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After Israeli soldiers intercept Gaza flotilla, concern for many journalists aboard

(IPI/IFEX) - 31 May 2010 - After Israeli commandos boarded aid ships bound for Gaza on Monday and at least 10 pro-Palestinian activists on board were killed, concern mounted as well over the well-being and whereabouts of dozens of journalists reportedly on board. Many have been out of contact since the raid, with reports that some may be detained in the Israeli port of Ashdod. As the raid unfolded, journalists on board reported the jamming of electronic devices.

In a statement, the Israeli Foreign Ministry said the Israeli soldiers were attacked "with live fire and light weaponry including knives and clubs." The statement added: "Additionally one of the weapons used was grabbed from an IDF soldier. The demonstrators had clearly prepared their weapons in advance for this specific purpose. As a result of this life-threatening and violent activity, naval forces employed riot dispersal means, including live fire."

The Free Gaza Movement, which had two boats in the "Freedom Flotilla", offered a different account: "Under darkness of night, Israeli commandoes dropped from a helicopter onto the Turkish passenger ship, Mavi Marmara, and began to shoot the moment their feet hit the deck. They fired directly into the crowd of civilians asleep."

Peter Kerr, executive editor of the Sydney Morning Herald newspaper – which had two journalists, reporter Paul McGeough and photographer Kate Geraghty on board – told IPI that the two had been transported to a detention facility in the Israeli port of Ashdod.

He added that he had had no contact with the two since the incident. "It is unclear whether we will be able to talk to them before they have to make a decision between 'free passage deportation' or further detention and trial. We want to talk to them before that decision."

The two journalists had, Kerr said, done nothing wrong: "We maintain that they are bona fide journalists with proper accreditation and have a right to report."

The Qatar-based Al-Jazeera network, meanwhile, has lost contact with seven of its journalists on board the flotilla boats. Al-Jazeera English managing editor Ibrahim Helal said that, together, Al Jazeera and Al Jazeera English had seven reporters, in three teams, on board the boats. He said "We put all responsibility on the Israeli government's shoulders for their safety . . . Al Jazeera Network also calls upon all media organizations to act for the release of all journalists on board the ships and to ask for their freedom to practice their profession without pressure and harassment."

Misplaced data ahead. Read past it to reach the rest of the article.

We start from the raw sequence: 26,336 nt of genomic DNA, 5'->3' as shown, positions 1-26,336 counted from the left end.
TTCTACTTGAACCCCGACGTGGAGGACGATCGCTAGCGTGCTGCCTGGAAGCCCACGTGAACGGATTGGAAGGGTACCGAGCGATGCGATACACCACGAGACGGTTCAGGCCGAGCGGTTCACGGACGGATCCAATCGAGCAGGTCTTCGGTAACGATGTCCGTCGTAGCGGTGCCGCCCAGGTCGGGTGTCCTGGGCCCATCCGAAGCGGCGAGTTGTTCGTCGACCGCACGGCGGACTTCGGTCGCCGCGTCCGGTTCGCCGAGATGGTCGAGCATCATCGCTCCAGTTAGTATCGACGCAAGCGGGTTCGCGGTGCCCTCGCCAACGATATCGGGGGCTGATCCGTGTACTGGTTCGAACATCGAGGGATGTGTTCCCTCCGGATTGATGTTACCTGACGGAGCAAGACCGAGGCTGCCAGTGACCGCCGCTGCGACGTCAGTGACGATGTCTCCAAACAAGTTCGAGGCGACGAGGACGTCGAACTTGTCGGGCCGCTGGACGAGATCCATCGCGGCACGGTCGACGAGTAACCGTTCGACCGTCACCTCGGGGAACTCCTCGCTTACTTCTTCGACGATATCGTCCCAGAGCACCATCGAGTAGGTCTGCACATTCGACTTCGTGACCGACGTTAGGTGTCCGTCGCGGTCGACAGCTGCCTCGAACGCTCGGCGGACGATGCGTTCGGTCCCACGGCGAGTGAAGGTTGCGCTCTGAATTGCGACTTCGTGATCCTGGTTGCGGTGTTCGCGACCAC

IPI Director David Dadge said: "The priority for the International Press Institute is the safety of those journalists on board the flotilla of ships, but I also hope that there has been no interference in their ability to report on this ongoing news story. Given the controversy surrounding this incident, a free and independent media is probably the best possible safeguard for ensuring that the truth reaches the outside world."

According to IPI research at the time of this writing, journalists from the following news organizations were on board the flotilla:

Al Jazeera (Qatar)
1. Abbas Nasser
2. Othman Battiri
3. Mohammed Vall
4. Ali Sabri
5. Andre Khalil
6. Jamal al Shayal
7. Issam Zaatar
Sydney Morning Herald (Australia)
8. Paul McGeough
9. Kate Geraghty

bTV (Bulgaria)
10. Svetoslav Ivanov
11. Valentin Vasilev

TVOne (Indonesia)
12. M. Yassin

South Africa Radio 786 (South Africa)
13. Gadijah Davids

Astro Awani (Malaysia)
14. Ashwad Ismail,
15. Shamsul Kamal Latip

Gulf News (United Arab Emirates)
16. Abbas Al Lawati

Telesur (Spain)
17. David Segarra

Aaj TV (Pakistan)
18. Syed Talat Hussain
19. Raza Mahmood Agha

Other Journalists
20. Hassan Ghani (Scotland)

The International Press Institute, a global network of editors, publishers and leading journalists dedicated to the furtherance and defence of press freedom around the world, calls on the Israeli government to:

• Allow the reporters to contact their news organizations as soon as possible.
• Ensure the prompt release of the reporters, who were on the ships in a professional capacity, and allow them to work freely.
• Refrain from confiscating journalists' equipment, footage or notes.
• Release as soon as possible information on the well being of all journalists on the ships, along with other passengers.

Case history

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